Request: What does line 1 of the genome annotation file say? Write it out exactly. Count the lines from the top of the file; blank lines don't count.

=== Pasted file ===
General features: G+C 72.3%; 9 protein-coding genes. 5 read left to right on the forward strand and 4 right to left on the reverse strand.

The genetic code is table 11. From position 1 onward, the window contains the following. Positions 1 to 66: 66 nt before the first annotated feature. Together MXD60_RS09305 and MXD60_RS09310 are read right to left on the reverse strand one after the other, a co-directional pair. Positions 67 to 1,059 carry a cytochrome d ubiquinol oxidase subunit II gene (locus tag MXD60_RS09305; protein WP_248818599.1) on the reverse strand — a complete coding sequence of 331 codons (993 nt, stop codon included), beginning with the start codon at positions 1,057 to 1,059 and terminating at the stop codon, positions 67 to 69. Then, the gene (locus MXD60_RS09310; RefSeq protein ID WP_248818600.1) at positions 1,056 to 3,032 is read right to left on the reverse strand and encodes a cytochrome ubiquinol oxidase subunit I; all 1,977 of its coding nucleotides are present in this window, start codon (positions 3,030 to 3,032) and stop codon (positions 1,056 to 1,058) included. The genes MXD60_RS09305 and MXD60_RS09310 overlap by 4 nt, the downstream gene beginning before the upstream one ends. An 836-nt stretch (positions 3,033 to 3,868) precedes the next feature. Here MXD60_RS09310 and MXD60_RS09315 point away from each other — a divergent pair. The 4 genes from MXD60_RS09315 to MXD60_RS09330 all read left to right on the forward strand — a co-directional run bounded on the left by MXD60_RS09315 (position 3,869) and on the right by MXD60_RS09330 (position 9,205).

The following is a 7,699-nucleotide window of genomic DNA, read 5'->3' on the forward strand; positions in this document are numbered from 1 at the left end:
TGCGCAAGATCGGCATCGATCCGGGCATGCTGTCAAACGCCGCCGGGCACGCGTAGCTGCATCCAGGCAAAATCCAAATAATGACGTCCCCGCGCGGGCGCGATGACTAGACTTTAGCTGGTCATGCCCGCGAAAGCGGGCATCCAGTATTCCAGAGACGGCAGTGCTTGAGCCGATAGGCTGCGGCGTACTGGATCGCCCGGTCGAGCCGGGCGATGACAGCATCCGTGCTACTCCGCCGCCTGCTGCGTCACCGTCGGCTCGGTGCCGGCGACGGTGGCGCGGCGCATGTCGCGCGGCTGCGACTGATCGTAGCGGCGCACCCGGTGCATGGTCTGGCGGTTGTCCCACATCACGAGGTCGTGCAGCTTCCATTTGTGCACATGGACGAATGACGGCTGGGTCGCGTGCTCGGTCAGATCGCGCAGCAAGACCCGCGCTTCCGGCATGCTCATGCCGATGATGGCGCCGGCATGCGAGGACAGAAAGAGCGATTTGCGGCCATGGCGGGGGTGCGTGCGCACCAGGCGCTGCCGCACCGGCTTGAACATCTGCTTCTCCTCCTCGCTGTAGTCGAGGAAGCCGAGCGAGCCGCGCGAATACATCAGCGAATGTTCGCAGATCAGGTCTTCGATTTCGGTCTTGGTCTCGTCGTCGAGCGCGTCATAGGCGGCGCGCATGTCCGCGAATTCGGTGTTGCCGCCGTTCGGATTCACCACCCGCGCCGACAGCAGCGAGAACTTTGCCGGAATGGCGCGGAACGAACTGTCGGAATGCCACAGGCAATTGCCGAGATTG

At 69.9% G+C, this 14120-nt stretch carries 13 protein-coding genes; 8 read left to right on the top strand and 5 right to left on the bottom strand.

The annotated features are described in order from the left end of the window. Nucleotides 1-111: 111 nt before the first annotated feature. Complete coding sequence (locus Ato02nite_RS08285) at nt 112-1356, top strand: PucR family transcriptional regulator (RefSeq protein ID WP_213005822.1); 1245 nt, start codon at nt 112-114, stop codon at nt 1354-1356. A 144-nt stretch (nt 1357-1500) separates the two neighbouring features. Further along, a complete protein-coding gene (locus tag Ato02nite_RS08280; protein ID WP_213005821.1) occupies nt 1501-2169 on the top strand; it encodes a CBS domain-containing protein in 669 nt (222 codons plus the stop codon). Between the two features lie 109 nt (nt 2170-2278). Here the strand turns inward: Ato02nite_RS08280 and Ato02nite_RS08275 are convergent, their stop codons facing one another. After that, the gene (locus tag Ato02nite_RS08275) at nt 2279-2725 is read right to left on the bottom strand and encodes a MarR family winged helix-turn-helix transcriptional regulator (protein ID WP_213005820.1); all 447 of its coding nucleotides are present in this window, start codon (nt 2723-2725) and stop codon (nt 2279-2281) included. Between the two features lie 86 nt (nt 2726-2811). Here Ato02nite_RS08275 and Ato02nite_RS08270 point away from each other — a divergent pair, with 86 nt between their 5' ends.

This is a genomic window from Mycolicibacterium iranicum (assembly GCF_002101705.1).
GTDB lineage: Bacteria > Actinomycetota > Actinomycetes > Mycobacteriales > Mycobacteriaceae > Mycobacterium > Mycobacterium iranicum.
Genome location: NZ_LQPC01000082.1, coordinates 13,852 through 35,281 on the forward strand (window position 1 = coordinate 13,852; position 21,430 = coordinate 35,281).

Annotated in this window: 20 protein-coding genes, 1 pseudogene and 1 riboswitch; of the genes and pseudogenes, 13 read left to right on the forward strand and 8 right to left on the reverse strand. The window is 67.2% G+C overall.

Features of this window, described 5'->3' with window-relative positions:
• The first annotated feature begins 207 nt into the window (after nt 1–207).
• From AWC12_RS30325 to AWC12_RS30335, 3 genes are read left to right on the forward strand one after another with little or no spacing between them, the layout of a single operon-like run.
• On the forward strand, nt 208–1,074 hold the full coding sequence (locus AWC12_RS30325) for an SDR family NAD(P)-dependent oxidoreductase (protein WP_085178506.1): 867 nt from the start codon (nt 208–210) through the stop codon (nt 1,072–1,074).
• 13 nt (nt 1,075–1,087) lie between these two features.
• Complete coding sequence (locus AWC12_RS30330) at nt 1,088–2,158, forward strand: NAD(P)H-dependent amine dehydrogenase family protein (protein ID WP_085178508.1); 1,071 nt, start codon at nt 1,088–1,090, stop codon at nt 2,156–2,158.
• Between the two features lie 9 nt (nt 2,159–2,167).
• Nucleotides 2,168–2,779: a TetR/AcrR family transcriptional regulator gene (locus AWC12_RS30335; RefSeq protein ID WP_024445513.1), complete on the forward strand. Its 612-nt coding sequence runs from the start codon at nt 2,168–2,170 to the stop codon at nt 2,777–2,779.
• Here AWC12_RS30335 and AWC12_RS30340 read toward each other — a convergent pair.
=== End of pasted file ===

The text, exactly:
General features: G+C 72.3%; 9 protein-coding genes. 5 read left to right on the forward strand and 4 right to left on the reverse strand.